Pakistan is once again going to receive military and economic aid from the United States, according to a Saturday post in the Denver Post. More than $1.6 billion in aid - which was suspended to Pakistan when relations between the United States and Pakistan were challenged due to the raid that killed Osama bin Laden and airstrikes against Pakistani soldiers – is quietly being restored.
Unnamed officials and U.S. congressional aides assert that relations between the two countries have improved to the point that the financial assistance can be reinstated in an effort to fight terrorism.
According to the report, the United States and Pakistan have restarted dialoguing after an extended pause in the talks. In fact, Nawaz Sharif, the new prime minister of Pakistan will be in Washington, D.C. this week to have a talk with President Barack Obama.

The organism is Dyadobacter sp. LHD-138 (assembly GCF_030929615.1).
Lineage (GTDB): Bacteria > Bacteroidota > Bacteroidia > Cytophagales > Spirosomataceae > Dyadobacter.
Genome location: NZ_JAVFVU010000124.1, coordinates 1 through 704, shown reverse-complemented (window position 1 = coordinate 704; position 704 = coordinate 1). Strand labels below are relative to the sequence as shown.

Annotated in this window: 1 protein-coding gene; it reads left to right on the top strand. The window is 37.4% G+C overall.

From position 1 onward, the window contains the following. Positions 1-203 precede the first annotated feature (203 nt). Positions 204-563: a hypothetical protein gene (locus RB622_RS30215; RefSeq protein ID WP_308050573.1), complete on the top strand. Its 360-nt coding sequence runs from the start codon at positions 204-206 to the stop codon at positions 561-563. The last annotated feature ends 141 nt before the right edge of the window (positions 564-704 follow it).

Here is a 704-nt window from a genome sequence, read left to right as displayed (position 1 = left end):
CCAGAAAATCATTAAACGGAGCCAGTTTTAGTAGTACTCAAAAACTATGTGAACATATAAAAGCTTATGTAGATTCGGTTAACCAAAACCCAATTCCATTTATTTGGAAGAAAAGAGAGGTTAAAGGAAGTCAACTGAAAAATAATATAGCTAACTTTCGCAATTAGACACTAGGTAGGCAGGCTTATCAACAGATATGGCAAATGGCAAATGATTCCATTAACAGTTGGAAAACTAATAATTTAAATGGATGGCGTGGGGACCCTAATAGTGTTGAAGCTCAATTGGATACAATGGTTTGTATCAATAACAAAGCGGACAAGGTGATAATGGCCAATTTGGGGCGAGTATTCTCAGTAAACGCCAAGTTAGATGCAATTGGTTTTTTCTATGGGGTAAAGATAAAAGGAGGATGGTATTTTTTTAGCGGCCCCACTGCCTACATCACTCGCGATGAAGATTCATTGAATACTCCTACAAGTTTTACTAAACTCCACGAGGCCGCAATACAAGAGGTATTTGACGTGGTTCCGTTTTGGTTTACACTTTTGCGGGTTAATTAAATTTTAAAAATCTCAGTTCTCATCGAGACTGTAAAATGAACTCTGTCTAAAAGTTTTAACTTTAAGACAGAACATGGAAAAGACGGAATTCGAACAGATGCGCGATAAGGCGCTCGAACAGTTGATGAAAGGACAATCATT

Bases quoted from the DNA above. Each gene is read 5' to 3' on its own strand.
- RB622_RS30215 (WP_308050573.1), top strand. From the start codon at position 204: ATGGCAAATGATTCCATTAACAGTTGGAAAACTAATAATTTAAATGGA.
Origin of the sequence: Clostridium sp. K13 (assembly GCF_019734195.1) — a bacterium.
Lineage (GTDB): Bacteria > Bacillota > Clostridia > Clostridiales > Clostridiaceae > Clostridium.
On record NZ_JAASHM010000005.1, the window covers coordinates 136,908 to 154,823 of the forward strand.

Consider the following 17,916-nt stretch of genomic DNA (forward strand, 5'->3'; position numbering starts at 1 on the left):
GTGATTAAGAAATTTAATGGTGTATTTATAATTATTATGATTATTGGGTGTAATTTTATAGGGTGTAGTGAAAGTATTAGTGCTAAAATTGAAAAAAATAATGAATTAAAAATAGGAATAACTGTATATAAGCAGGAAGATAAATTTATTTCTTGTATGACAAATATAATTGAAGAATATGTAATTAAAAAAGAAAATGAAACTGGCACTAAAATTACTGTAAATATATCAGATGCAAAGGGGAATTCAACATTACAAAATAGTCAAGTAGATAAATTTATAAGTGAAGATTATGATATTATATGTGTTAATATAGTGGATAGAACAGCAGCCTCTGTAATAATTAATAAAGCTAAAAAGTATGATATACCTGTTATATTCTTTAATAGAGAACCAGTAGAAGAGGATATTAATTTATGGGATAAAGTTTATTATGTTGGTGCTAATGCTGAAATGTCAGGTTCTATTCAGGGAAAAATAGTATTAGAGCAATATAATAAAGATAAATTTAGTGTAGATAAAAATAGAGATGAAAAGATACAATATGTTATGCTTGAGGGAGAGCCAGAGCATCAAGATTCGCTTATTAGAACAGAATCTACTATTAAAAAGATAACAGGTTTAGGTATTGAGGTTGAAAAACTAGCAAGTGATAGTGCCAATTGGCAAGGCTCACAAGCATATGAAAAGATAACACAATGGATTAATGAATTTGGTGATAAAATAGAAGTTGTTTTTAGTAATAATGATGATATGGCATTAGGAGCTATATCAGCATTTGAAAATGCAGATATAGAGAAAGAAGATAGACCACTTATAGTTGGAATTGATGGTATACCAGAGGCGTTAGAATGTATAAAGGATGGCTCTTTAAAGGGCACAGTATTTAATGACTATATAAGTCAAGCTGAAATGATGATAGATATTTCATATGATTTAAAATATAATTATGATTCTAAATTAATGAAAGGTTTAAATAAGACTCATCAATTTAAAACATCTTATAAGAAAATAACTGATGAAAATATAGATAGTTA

However, both sides of the relationship remain very quiet about their reignited relations – which are likely due to the foreign policy disagreements they’ve had in recent times over the coup in Egypt and chemical weapons attacks in Syria. According to the report, the quiet nature of the now-continued relations strongly suggests suspicions between the two countries about their trust in one another. Additionally, American leaders don’t like headlining the fact they are giving so much monetary assistance to such a country when the United States obviously has its own financial problems which are not successfully being worked out in Washington, D.C. – to say the least. Pakistanis, on the other hand do not like their people and the world seeing them depending on others for its financial survival.
The report also asserts that the United States Congress has cleared the major part of the money to aid Pakistan and it should start going to the Middle East country in the early part of 2014.